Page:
Sentimental, yes, and predictable, yet altogether beguiling, John Patrick Shanley’s romantic comedy of sorts, “Outside Mullingar,” draws you into a world that feels quintessentially Irish.
It’s dark — as comedies by Irish writers from the 20th century on tend to be (although Shanley’s American) — with hints of potential violence.
And it’s funny — sometimes morbidly, wickedly funny — and lilting and poetic without ever being overly dramatic.
TheatreWorks’ production, tenderly directed by Robert Kelley, and played out on Andrea Bechert’s tidy and elegantly detailed rotating set, nails all the play’s rhythms: the explosive anger, the quiet deathbed confession, the yearning, the banter, the rapture.
Staged on Broadway in 2014, this is at last Shanley’s play in which he reaches deep into his own past; his father comes from rural Ireland, where “Outside Mullingar” is set. (Shanley’s better known for his Italian-American characters, as in “Moonstruck,” and for the New York-based Catholic church drama “Doubt.”)
As “Outside Mullingar” begins, the two central characters — 42-year-old Anthony Reilly (Rod Brogan, convincingly low-key and awkward; as his Dad says, he’s a bit strange) and the slightly younger Rosemary Muldoon (Jessica Wortham, in a strong and impassioned portrayal of a tough-minded lass) — live on neighboring farms, she with her dying Mum (a wonderfully sly Lucinda Hitchcock Cone) and he with his crotchety old man (the excellent Steve Brady), also near death.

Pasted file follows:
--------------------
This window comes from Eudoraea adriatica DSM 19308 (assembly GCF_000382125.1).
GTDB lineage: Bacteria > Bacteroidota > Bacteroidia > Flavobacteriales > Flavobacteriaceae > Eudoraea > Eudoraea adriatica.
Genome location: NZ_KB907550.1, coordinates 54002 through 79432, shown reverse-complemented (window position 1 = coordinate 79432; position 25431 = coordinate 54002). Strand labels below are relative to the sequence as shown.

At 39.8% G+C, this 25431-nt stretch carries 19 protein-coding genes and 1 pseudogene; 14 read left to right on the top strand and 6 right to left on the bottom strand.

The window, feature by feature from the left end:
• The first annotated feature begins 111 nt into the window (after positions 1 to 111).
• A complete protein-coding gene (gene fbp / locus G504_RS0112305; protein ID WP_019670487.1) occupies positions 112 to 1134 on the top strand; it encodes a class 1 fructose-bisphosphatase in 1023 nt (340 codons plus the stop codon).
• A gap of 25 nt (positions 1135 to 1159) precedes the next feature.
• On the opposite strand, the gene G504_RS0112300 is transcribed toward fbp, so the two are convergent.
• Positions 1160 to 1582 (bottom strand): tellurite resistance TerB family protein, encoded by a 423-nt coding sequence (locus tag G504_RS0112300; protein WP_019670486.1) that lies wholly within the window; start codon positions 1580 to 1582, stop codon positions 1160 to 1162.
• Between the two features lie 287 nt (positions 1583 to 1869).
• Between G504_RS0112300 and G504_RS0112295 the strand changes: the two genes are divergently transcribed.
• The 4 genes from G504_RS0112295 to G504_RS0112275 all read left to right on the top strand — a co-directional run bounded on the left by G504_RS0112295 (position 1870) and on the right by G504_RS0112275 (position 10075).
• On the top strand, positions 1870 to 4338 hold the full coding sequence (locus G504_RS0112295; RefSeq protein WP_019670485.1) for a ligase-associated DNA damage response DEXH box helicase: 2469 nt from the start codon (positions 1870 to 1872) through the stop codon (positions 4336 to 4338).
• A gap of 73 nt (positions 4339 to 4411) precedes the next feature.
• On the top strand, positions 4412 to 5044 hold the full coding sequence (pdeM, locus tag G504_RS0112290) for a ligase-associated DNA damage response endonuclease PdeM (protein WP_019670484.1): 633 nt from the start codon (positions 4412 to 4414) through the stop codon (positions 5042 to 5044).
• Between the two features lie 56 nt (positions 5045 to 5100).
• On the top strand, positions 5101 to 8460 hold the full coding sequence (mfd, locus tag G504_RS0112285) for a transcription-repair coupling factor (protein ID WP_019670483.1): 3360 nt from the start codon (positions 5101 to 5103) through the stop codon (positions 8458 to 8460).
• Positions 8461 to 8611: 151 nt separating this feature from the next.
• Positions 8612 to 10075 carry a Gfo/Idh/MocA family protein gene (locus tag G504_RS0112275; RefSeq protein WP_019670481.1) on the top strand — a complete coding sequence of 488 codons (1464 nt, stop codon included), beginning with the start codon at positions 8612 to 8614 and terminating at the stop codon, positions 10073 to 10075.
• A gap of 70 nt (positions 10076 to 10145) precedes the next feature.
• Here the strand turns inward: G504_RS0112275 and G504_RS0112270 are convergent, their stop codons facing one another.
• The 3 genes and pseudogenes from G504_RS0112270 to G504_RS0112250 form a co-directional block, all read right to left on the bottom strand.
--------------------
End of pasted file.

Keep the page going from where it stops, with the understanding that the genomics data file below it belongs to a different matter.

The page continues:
When Reilly père informs Anthony that he’s not leaving the farm to him (“You never stood upon the land like a king,” he tells the shambling Anthony), everyone’s shocked at the cruelty of it.
The farm indeed is a fifth character in the play, and it takes a while to realize just how deeply important the land, in this out-of-the-way area (near the town of Mullingar, in the Midlands), is to the characters.
There’s also the issue of a little strip of land between the two farms: The Muldoons own it, and Reilly senior wants to buy it.
The land, which previously belonged to the Reilly family for more than a century, becomes increasingly significant.
You won’t be surprised at the play’s outcome, as Anthony and Rosemary — both single, lonely, depressed — circle around each other, she increasingly aggressively, he mysteriously evasive.
But you’ll likely be surprised and touched as they — and Dad, too — peel away layers of deeply held secrets to reveal themselves down to their soulful cores.
Presented by TheatreWorks Silicon Valley
Where: Center for the Performing Arts, 500 Castro St., Mountain View
When: 7:30 p.m. Tuesdays, 2 and 7:30 p.m. Wednesdays, 8 p.m. Thursdays-Fridays, 2 and 8 p.m. Saturdays, 2 and 7 p.m. Sundays; closes Oct. 30
Tickets: $19 to $80
Contact: (650) 463-1960, www.theatreworks.org